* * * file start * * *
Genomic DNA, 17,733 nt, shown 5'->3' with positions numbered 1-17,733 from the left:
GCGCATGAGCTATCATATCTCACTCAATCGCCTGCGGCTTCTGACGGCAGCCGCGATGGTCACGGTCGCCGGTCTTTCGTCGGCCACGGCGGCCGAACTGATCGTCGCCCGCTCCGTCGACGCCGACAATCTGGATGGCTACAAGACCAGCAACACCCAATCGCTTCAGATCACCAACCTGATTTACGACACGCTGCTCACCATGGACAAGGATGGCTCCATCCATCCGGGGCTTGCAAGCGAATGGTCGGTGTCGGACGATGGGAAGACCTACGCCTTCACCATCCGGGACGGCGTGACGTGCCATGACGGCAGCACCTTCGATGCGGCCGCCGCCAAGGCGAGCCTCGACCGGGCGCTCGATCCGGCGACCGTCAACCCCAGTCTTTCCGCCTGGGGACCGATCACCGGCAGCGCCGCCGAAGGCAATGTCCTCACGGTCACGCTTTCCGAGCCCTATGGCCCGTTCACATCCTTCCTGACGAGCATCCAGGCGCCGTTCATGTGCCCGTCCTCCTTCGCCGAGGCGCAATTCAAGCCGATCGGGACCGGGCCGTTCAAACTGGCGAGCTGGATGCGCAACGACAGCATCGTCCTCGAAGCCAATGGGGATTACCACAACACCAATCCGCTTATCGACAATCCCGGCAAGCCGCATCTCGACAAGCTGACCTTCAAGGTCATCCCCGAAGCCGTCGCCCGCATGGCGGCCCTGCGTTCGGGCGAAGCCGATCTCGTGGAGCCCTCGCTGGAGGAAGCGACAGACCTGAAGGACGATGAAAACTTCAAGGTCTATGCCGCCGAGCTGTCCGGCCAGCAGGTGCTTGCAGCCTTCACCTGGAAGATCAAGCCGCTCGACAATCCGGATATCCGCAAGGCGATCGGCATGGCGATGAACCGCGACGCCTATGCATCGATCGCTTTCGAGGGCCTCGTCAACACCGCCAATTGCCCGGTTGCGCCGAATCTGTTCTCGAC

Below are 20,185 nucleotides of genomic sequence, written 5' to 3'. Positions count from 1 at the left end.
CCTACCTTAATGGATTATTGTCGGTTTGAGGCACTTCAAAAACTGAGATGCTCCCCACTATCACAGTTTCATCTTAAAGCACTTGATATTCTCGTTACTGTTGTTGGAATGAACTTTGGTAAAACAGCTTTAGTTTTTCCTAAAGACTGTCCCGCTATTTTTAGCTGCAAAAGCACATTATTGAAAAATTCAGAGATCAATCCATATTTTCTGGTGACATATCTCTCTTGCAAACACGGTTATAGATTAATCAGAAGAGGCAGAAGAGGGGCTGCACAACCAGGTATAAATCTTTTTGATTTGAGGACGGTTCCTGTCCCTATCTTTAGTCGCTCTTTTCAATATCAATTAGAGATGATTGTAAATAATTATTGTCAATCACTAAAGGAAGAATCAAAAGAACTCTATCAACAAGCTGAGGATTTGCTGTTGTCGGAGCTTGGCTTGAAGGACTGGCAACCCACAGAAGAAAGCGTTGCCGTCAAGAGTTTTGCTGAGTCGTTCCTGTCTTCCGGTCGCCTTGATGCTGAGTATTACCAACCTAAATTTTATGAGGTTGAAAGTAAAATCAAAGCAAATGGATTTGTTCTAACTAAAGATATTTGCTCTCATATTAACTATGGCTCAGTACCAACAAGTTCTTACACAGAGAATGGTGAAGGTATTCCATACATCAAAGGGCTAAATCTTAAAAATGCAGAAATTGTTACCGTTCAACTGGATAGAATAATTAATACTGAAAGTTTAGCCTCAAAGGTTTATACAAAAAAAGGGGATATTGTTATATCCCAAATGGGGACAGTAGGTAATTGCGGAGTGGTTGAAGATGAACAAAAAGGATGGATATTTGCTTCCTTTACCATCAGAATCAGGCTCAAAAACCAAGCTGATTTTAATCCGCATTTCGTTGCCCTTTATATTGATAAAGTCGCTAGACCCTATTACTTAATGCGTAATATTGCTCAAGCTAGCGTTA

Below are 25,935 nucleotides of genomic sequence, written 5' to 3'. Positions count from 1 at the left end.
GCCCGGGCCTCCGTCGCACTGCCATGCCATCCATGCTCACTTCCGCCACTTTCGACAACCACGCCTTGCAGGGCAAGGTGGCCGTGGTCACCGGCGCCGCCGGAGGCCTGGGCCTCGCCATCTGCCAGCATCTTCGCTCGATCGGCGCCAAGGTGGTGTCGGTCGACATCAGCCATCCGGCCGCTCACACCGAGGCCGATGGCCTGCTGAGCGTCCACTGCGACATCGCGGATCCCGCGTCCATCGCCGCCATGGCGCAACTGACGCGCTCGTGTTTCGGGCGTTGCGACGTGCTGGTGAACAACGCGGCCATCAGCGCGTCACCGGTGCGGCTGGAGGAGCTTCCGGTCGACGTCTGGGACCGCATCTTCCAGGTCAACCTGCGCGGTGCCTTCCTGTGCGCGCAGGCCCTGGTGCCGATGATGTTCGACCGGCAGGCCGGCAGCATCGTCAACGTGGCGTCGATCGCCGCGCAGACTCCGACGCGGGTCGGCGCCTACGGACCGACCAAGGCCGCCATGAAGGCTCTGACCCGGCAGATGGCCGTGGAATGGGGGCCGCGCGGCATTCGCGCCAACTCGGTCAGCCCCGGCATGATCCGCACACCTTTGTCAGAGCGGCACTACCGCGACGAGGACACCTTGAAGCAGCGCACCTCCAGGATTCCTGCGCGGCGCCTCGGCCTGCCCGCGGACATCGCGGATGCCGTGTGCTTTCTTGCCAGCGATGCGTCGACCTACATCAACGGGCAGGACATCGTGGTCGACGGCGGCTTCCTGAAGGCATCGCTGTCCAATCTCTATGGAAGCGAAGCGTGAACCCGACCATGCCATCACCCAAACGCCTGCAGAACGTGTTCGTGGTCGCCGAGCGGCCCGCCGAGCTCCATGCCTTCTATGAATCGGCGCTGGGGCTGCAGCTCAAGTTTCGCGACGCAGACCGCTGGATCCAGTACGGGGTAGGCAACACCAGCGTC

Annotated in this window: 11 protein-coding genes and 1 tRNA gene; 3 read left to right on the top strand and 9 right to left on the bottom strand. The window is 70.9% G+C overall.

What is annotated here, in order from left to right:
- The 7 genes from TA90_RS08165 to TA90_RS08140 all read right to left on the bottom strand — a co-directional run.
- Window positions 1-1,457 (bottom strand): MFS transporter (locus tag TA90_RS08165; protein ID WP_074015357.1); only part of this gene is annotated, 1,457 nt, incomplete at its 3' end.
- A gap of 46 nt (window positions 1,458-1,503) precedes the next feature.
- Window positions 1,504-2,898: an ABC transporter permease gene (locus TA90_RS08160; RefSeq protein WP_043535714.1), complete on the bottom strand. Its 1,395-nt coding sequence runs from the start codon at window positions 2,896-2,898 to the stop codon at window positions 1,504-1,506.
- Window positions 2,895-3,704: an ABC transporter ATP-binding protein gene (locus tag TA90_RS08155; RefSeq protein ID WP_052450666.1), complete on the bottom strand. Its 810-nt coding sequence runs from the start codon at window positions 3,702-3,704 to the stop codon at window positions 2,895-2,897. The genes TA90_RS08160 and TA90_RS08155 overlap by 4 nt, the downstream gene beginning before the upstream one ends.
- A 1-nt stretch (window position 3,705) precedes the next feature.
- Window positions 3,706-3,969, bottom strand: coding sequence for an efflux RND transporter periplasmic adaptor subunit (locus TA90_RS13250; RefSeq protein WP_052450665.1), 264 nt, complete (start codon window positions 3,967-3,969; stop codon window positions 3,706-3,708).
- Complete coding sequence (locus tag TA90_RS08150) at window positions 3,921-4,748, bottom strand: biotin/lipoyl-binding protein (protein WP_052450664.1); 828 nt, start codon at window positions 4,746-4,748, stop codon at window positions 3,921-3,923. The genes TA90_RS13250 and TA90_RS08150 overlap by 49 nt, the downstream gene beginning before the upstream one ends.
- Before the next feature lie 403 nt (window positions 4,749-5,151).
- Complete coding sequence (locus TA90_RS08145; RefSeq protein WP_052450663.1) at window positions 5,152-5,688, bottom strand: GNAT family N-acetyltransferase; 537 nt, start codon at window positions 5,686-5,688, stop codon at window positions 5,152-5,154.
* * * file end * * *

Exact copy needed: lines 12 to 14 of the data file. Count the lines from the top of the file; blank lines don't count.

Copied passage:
- Window positions 1,504-2,898: an ABC transporter permease gene (locus TA90_RS08160; RefSeq protein WP_043535714.1), complete on the bottom strand. Its 1,395-nt coding sequence runs from the start codon at window positions 2,896-2,898 to the stop codon at window positions 1,504-1,506.
- Window positions 2,895-3,704: an ABC transporter ATP-binding protein gene (locus tag TA90_RS08155; RefSeq protein ID WP_052450666.1), complete on the bottom strand. Its 810-nt coding sequence runs from the start codon at window positions 3,702-3,704 to the stop codon at window positions 2,895-2,897. The genes TA90_RS08160 and TA90_RS08155 overlap by 4 nt, the downstream gene beginning before the upstream one ends.
- A 1-nt stretch (window position 3,705) precedes the next feature.